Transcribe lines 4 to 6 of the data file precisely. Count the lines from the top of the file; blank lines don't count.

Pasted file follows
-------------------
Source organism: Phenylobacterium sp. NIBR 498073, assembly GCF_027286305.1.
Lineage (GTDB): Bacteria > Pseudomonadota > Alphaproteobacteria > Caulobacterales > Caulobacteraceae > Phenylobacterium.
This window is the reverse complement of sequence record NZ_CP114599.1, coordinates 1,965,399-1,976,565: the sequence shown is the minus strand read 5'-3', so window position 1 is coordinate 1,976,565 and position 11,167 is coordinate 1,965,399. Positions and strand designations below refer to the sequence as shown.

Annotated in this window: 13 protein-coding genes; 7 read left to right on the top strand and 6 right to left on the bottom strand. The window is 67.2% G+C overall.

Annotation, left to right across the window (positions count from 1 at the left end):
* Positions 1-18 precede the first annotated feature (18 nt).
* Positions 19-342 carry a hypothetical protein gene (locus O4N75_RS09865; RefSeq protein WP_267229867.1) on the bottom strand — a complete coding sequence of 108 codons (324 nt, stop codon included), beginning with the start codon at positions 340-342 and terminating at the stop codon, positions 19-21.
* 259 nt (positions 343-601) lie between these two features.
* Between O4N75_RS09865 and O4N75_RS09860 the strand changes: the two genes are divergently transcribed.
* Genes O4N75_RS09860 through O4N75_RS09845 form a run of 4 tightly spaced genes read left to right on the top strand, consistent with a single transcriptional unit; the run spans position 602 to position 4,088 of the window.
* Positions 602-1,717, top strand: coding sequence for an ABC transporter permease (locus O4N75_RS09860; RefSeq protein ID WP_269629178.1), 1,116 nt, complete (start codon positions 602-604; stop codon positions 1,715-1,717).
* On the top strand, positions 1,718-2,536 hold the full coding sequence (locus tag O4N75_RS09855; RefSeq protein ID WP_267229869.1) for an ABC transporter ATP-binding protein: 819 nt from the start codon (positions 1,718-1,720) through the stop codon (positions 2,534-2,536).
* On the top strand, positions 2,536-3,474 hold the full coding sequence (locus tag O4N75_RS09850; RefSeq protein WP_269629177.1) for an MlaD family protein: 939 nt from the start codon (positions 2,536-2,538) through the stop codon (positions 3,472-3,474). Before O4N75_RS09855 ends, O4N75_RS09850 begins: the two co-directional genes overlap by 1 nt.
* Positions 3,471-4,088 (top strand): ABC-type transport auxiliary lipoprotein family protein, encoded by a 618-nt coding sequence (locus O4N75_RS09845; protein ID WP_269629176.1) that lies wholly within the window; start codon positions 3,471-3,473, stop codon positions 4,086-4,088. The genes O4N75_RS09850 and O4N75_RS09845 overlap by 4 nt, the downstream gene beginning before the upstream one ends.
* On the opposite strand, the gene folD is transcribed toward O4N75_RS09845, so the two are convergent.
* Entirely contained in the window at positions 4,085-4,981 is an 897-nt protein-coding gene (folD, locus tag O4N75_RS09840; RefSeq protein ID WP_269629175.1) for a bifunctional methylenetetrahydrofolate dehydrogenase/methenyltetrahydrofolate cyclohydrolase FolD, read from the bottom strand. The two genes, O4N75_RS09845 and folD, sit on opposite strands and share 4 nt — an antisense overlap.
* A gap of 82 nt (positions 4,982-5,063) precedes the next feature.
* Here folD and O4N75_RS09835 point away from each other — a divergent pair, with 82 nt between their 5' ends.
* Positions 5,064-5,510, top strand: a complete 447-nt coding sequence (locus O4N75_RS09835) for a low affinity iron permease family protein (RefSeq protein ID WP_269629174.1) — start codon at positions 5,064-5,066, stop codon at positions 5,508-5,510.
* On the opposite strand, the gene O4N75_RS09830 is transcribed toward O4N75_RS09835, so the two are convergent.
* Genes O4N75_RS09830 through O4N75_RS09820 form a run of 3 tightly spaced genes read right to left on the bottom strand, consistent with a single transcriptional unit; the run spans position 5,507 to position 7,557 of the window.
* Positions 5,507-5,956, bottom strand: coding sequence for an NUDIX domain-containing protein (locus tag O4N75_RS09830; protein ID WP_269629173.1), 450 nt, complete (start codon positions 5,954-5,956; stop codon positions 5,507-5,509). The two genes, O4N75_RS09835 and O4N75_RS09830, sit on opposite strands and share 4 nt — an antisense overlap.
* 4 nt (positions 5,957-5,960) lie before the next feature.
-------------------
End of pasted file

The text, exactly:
Annotated in this window: 13 protein-coding genes; 7 read left to right on the top strand and 6 right to left on the bottom strand. The window is 67.2% G+C overall.

Annotation, left to right across the window (positions count from 1 at the left end):
* Positions 1-18 precede the first annotated feature (18 nt).